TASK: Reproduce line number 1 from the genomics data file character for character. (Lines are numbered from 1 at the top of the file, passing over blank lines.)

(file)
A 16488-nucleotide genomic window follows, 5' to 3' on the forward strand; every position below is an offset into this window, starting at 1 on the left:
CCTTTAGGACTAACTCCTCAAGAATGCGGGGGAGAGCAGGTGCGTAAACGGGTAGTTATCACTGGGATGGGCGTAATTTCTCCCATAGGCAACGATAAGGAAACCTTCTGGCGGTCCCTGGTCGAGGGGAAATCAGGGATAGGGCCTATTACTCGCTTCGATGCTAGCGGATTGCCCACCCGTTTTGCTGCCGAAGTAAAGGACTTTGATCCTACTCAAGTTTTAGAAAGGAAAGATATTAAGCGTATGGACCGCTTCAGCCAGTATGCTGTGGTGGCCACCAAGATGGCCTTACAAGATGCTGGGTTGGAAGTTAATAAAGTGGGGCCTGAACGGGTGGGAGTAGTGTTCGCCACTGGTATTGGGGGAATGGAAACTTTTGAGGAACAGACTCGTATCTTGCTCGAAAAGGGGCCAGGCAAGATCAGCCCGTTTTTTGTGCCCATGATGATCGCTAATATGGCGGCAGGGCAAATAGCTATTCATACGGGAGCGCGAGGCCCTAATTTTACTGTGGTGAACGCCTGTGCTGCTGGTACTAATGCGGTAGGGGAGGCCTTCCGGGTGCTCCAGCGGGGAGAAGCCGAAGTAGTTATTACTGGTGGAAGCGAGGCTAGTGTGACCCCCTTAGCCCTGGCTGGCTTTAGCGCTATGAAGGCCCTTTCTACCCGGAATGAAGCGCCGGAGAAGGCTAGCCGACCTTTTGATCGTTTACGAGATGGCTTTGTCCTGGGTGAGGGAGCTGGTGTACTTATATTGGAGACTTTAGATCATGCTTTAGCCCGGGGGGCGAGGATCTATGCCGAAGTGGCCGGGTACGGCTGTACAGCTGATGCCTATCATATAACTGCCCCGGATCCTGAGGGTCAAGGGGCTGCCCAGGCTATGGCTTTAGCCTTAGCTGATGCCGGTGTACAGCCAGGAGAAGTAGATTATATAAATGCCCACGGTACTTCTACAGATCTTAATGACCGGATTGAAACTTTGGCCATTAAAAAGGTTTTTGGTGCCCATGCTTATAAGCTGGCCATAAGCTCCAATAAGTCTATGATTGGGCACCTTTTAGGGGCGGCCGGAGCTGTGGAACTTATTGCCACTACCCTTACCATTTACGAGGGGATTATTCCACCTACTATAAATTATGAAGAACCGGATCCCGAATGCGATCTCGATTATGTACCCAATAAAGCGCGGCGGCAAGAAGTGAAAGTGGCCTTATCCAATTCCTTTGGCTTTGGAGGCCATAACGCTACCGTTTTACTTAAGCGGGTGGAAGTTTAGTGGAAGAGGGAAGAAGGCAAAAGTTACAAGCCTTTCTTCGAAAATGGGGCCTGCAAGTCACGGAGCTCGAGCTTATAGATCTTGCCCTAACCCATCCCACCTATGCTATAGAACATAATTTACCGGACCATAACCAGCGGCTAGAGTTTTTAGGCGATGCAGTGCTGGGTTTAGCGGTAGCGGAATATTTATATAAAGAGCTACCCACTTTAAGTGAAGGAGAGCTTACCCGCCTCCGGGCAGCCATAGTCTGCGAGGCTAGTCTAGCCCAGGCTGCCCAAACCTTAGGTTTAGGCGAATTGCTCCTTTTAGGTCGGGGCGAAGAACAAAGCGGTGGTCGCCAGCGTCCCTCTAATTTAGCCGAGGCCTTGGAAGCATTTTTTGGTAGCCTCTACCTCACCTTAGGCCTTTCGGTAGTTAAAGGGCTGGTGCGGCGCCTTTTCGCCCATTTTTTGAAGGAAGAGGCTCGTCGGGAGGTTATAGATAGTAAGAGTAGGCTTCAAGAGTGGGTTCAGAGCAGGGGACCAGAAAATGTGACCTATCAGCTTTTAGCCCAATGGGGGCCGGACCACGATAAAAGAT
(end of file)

A 16488-nucleotide genomic window follows, 5' to 3' on the forward strand; every position below is an offset into this window, starting at 1 on the left: